God had a treasure house of blessing to shower you with all you needed to do was place your hand on the faucet
You just had to whisper God’s name and He would have sat beside you wiped your tears and when He’s with you your life problems are as simple as typing the wrong letter and having to press the backspace button
God had your salvation waiting from the day you left the womb like an exquisite show waiting for someone to lift the curtain Continue reading “God is Always There”
“Your time on this earth is limited, don’t live someone else’s life, live by your vision.” – Steve Jobs, 1955 – 2011
I am sad as I type this up on my shiny white MAC laptop. Steve Jobs passed away this week. I didn’t know Steve but I was fierce in my defense of the holy MAC when debating it’s merits to PC fans. I saved up patiently until I could afford my very own MAC and now carry it around like a prized accessory. Yes, it’s more expensive than the other brands but as I surf the net without fear of stumbling onto a virus and enjoy the beauty of it’s design and programming, I know it’s worth it. I shop at Forever 21 and will buy designer knockoff sunglasses for five bucks on the street but when it comes to my laptop, I want the real deal. Continue reading “Good Bye Steve Jobs.”
I was privileged to hear Elie Wiesel, the famed Holocaust survivor and author of Night, speak. His topic of discussion was Deborah, a strong woman judge who saved the Jewish people in ancient Israel. Of the sixteen judges that served in pre-monarchic Israel, only Deborah was female. She was also a prophet, one of seven women prophets recorded in Tanakh (the Jewish Bible), that communicated directly with God.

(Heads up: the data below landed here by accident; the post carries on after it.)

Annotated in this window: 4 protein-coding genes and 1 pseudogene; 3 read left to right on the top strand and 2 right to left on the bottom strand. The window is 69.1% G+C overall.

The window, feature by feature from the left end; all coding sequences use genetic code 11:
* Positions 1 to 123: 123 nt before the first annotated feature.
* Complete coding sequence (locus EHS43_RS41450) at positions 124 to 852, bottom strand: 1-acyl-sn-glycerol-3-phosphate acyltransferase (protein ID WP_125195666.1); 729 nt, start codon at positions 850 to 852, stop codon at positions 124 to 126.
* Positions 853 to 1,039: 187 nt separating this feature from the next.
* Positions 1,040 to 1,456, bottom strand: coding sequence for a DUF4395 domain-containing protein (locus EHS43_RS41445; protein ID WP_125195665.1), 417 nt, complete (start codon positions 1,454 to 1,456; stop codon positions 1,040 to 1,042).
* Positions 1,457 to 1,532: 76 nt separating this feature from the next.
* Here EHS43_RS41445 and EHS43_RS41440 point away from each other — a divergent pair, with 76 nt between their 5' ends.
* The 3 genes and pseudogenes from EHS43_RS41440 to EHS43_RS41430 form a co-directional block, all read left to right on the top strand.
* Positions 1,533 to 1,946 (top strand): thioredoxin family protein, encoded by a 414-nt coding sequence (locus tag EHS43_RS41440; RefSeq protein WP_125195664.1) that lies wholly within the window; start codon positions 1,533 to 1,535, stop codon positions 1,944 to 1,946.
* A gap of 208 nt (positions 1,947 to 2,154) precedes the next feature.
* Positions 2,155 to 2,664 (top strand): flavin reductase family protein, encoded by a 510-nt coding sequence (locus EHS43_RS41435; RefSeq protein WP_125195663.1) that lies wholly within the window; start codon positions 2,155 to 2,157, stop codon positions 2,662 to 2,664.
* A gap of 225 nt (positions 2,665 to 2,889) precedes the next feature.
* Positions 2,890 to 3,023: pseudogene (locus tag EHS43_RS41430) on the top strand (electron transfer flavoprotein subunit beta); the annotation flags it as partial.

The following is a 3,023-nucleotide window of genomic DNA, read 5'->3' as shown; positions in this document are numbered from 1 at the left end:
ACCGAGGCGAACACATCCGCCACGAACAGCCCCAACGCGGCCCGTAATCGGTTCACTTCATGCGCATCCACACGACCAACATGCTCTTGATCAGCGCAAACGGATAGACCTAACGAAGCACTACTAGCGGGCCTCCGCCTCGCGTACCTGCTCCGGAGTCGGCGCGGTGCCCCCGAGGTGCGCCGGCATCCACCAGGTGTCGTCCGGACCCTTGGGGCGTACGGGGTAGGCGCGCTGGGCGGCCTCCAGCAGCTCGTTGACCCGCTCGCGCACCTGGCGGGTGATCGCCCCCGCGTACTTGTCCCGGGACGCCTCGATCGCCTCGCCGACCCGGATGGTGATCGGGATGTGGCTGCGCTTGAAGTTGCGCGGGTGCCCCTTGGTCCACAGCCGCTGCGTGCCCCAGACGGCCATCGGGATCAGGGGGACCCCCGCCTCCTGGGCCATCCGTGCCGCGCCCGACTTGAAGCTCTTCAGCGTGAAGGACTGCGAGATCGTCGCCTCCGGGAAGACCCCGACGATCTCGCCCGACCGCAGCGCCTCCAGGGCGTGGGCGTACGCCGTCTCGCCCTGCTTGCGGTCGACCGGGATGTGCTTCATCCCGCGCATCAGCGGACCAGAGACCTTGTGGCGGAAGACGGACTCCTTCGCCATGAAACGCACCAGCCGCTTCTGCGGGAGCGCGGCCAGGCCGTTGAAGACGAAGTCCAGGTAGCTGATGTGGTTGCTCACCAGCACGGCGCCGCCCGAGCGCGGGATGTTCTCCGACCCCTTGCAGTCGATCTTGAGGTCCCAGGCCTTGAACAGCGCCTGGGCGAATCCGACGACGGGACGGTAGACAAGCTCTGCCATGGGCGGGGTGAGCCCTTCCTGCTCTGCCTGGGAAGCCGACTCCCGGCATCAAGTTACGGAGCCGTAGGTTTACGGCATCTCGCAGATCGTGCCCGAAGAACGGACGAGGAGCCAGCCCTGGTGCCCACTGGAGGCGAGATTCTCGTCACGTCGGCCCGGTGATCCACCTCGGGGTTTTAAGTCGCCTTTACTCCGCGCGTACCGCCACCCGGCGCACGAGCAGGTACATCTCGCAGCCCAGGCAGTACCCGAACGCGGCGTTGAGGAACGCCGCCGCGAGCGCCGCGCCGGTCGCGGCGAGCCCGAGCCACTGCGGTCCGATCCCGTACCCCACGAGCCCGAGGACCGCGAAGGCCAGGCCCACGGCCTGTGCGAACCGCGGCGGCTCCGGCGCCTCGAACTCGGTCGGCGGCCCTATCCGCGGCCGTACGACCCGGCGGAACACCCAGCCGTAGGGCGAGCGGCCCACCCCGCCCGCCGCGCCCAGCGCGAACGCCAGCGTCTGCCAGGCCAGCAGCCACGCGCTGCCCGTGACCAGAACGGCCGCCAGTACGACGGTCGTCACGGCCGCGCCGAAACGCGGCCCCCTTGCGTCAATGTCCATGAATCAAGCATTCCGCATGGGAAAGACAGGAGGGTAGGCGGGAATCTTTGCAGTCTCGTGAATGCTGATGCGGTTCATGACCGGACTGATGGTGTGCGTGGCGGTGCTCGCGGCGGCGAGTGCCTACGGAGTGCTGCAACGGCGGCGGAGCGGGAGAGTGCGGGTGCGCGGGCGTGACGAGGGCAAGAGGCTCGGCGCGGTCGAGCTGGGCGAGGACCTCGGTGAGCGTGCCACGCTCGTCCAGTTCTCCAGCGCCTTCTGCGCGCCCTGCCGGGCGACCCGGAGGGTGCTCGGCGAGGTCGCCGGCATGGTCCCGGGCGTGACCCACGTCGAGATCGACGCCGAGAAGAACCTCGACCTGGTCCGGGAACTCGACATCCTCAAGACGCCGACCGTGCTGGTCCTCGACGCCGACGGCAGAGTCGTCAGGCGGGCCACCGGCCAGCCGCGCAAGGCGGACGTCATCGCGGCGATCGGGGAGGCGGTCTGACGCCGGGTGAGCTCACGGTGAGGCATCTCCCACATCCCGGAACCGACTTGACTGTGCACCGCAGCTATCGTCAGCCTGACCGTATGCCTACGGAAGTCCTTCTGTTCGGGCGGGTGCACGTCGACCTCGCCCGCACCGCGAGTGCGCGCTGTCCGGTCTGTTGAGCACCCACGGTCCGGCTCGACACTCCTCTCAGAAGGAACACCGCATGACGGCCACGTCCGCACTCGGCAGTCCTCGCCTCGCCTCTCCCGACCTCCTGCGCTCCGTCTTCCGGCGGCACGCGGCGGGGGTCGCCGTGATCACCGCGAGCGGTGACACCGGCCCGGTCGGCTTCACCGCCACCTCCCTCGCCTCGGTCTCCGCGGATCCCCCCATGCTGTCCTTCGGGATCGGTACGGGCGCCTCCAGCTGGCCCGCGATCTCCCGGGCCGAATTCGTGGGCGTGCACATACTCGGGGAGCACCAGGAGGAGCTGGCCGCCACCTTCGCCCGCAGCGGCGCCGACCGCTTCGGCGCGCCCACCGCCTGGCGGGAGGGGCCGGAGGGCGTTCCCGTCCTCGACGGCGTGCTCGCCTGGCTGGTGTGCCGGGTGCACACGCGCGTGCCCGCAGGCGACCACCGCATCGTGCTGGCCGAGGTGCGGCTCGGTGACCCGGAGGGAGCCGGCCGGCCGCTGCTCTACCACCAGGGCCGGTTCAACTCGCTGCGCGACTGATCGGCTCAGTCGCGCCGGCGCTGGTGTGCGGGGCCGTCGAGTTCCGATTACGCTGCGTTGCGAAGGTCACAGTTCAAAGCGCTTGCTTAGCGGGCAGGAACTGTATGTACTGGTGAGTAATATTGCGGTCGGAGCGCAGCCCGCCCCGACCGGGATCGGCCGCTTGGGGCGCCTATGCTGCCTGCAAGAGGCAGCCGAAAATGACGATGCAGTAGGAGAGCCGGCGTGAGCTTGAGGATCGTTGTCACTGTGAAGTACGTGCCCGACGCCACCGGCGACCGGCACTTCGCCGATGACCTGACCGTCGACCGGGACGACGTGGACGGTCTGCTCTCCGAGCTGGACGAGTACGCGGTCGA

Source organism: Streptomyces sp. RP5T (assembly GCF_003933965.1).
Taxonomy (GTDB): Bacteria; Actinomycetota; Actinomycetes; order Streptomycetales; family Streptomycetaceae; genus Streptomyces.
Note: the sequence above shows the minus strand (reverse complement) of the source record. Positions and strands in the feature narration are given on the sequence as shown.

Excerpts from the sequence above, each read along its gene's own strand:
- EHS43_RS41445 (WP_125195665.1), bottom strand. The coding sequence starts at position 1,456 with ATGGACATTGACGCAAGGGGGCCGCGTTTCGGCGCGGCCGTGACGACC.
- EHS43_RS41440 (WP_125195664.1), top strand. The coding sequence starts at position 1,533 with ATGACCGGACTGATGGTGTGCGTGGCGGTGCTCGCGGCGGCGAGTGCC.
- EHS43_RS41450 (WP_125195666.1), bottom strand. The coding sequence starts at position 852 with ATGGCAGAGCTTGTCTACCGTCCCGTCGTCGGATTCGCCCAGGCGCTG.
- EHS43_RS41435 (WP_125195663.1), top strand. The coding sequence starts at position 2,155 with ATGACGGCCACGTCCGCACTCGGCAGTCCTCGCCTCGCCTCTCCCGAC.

The Text Her story is recorded in Judges 4 and 5. After the Jews sinned, God sent Canaan to subjugate them as punishment: Jabin was the king, Sisera the army general. After the Jews asked for forgiveness, God sent Deborah to save them, telling her to command Barak, the Israeli army general, to fight against Sisera, as he would win. He requested that she come with him, and she did, and the Jews won the battle. Sisera fled to the tent of Jael, who killed him by nailing a tent peg into his temple. As a result, the Jews were able to become autonomous again. Judges 5 is the Song of Deborah, describing the war and its outcome in poetic form. At the end, Deborah mentions Sisera’s mother, waiting for a son that will never come home. After Deborah’s victory, there was peace for 40 years. Continue reading “Deborah, The Strong Woman Judge”
In Shemot 19:3, God told Moses to prepare the Jewish nation for the giving of the Torah, beginning by saying, “So you shall say to Bais Yaakov and Bnei Yisrael.” In the Torah, the Jews are usually identified simply as Bnei Yisrael; why does it also say Bais Yaakov? One commentator explains that God was referring to the women of the Jewish nation with the words “Bais Yaakov.” When Sarah Schenirer created the first school for Jewish girls, she named it Bais Yaakov after this reference in the Torah. The mother of the Bais Yaakov movement, Sarah Schenirer established the first formal Jewish education for girls, effectively saving the religiosity of Jewish women and the Jewish nation at large.
Sarah Schenirer was born into an Orthodox family in Krakow, Poland in 1883. As she grew up, she was always bothered by the deficiency of Jewish schooling for girls, noticing the assimilated practices of her friends with concern. “Watch how the girls pray; totally without motivation, as if it were forced upon them. Some are here to please their parents…others, as if God needs their prayers,” she wrote. She realized that the dearth of girls’ religious education led to their assimilation. It was only after hearing a lecture about the woman’s venerated role in Judaism that she realized she had to do something to save the Jewish woman. Continue reading “She Saved Our Souls”